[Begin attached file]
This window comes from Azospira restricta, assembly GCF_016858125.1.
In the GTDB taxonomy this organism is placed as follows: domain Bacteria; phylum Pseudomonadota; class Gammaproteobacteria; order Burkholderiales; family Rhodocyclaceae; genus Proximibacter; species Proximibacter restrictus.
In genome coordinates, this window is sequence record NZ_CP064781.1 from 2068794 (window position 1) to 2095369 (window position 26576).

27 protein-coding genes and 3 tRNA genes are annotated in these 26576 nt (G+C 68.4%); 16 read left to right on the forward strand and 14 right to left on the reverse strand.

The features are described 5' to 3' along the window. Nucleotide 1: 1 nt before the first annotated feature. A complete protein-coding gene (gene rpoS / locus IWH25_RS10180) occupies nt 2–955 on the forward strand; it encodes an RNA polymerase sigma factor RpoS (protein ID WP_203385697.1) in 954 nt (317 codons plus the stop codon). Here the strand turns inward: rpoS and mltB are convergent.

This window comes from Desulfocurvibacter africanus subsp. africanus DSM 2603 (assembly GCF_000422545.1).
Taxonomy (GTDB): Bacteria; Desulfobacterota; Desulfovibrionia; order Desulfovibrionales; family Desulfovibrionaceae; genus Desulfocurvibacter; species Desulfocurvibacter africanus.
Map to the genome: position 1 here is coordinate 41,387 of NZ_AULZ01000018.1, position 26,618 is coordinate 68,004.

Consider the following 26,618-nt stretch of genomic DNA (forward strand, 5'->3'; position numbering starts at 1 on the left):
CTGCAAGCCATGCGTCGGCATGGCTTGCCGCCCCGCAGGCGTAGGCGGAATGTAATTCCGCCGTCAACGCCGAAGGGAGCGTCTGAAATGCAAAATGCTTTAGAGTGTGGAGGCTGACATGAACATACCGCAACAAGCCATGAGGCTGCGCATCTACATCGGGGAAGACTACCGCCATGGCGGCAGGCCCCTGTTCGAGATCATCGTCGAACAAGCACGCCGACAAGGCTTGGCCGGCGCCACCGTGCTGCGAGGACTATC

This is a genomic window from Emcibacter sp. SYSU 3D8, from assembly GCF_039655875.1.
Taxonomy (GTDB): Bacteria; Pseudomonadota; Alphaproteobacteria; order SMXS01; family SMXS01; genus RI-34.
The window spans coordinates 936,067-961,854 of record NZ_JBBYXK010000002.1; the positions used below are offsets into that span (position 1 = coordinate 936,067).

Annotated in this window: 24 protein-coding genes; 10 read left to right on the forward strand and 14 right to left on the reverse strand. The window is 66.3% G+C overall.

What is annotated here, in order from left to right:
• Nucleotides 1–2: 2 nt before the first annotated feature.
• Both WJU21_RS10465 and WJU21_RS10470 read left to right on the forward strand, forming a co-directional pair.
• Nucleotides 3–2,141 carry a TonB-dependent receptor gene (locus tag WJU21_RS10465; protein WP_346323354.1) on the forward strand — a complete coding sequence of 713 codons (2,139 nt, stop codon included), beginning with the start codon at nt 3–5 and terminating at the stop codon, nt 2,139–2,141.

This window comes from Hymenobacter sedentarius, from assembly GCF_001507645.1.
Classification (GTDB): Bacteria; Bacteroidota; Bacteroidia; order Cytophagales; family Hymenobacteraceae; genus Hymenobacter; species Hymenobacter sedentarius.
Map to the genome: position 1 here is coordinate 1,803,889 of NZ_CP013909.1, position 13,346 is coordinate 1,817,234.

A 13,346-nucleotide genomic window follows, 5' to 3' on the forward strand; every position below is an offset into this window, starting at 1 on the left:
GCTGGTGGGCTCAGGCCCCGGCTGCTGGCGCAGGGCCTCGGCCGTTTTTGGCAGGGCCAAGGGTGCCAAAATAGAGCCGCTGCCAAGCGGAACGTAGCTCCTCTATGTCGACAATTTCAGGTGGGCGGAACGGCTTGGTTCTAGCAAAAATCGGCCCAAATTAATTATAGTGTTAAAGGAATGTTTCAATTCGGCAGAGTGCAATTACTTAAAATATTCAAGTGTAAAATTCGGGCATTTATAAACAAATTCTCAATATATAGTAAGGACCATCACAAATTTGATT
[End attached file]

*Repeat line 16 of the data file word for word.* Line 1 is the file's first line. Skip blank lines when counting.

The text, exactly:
• Nucleotides 1–2: 2 nt before the first annotated feature.